While Christmas no longer means throwing the covers off and dashing downstairs barefoot and pajama-clad to see the gifts left from Santa under the tree—it still means so much to me.
It means all the adults in my world have the day off. It means cranking up Nat King Cole, Straight No Chaser, Michael Bublé, and Mariah Carey next to my mom as we bake an assortment of cookies, the same cookies we’ve baked together since I was two. It means sitting next to my parents at church the night before, all of us taking in the choir’s rendition of “Silent Night.” It means calling my family to hear a cheerful “Merry Christmas!” transported to my ears from 1,000 miles away.
It is visiting the friends who have become more like family, sitting around the fire in their living room, chatting with their cousins, grandparents, uncles, and aunts whom I’ve become accustomed to sharing a Christmas Eve with every year. It is also yet more Christmas cookie baking days before so that my friend’s little brother can leave out colorful and iced cookies for Santa, for whom we clean their kitchen and living room each year. It is listening to him demand that we snuff out the fire so it doesn’t singe Santa’s red and white coat.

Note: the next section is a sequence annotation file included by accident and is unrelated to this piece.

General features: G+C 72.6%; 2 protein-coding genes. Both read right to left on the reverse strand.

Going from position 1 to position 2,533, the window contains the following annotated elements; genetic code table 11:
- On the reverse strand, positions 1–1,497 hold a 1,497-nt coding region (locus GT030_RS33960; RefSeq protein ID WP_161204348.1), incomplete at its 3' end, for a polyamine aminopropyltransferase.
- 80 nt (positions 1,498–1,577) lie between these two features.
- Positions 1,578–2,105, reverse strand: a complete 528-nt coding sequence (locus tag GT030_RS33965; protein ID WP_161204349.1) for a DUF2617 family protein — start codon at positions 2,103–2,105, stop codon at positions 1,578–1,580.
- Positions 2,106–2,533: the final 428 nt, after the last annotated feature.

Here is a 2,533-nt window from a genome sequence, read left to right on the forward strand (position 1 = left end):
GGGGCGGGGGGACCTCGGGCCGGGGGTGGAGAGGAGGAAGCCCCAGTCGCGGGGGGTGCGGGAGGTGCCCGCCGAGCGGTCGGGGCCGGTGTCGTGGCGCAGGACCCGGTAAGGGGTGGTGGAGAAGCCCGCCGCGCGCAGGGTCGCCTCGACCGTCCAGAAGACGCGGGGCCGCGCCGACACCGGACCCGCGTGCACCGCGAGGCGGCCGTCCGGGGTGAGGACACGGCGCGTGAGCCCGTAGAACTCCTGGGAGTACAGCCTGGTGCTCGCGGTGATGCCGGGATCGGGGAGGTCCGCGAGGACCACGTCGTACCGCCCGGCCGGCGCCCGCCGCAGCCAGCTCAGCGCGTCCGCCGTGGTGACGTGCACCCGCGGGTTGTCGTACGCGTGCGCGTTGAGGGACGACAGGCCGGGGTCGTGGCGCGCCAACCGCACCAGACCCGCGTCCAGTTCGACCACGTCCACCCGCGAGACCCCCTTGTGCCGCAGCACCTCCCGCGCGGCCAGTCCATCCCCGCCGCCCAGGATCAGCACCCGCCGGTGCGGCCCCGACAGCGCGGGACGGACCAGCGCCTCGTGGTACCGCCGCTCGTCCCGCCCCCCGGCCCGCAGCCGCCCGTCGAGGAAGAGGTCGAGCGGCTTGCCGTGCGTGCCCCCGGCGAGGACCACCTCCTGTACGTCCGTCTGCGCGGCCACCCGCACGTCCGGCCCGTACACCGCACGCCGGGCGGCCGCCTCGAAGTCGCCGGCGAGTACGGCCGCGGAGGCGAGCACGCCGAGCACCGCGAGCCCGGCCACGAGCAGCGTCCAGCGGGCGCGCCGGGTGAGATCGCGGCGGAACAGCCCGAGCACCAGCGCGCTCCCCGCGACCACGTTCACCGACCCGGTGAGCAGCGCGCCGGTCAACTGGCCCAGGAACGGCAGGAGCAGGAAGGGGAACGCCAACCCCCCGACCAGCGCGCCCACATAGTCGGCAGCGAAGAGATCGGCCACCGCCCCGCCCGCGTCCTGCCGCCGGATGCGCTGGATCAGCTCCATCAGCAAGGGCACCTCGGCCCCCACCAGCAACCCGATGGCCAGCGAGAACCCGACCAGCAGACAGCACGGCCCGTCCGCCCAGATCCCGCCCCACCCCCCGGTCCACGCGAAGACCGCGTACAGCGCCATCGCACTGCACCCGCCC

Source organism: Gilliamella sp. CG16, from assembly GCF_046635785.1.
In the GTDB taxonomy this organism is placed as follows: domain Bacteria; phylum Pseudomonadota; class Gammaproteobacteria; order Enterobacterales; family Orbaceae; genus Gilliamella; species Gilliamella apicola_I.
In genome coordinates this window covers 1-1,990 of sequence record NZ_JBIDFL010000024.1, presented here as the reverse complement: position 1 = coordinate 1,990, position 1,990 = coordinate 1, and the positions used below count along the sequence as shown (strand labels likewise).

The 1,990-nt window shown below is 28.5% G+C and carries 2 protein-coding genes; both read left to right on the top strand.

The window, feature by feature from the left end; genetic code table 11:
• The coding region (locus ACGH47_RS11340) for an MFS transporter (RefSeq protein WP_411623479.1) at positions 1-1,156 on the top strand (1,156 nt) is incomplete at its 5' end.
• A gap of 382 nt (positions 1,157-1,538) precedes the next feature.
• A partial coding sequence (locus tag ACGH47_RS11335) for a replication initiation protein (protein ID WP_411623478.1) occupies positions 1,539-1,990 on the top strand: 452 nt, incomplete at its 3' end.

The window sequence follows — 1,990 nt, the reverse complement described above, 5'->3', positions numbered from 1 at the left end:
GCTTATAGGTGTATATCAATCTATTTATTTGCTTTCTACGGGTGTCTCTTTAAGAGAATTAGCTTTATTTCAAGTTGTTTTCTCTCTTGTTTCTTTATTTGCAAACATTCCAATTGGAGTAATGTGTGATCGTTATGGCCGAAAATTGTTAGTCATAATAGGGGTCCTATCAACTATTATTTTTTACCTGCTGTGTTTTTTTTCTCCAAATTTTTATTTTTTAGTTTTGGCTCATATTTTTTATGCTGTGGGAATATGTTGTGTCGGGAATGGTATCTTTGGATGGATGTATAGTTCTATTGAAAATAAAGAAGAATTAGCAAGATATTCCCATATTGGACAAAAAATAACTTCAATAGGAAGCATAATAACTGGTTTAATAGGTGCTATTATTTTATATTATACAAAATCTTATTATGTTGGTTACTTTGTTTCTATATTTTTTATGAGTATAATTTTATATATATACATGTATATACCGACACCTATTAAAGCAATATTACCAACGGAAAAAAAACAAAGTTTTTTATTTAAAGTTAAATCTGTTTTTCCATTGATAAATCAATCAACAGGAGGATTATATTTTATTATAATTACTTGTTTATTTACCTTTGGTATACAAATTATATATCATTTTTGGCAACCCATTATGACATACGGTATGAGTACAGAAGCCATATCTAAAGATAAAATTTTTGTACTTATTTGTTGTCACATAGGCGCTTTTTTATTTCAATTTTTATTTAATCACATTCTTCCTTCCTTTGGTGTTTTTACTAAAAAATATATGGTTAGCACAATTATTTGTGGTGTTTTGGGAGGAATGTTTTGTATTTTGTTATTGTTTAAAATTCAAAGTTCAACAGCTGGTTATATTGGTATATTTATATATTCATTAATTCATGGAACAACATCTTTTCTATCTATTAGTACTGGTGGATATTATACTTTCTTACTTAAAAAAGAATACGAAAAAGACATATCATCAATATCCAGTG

It is also my family’s tradition in the post-Santa years of opening presents on Christmas Eve. This itself is a hilarious feat, as we are all dressed in festive pajamas, trading off who opens presents first and who digs around in their stockings next. When I wake up on Christmas morning, I like to imagine all the children around the world rushing downstairs like I did years ago. I like to imagine them having pure Christmas joy on their faces, carrying out the tradition of believing in a man with a white beard and a big sack full of presents, flying around the world with at least one reindeer that has a red nose.
The season is also about remembering the little girl who believed just that 8 years ago. I like to believe that she is immortal, along with the spirit of Christmas itself.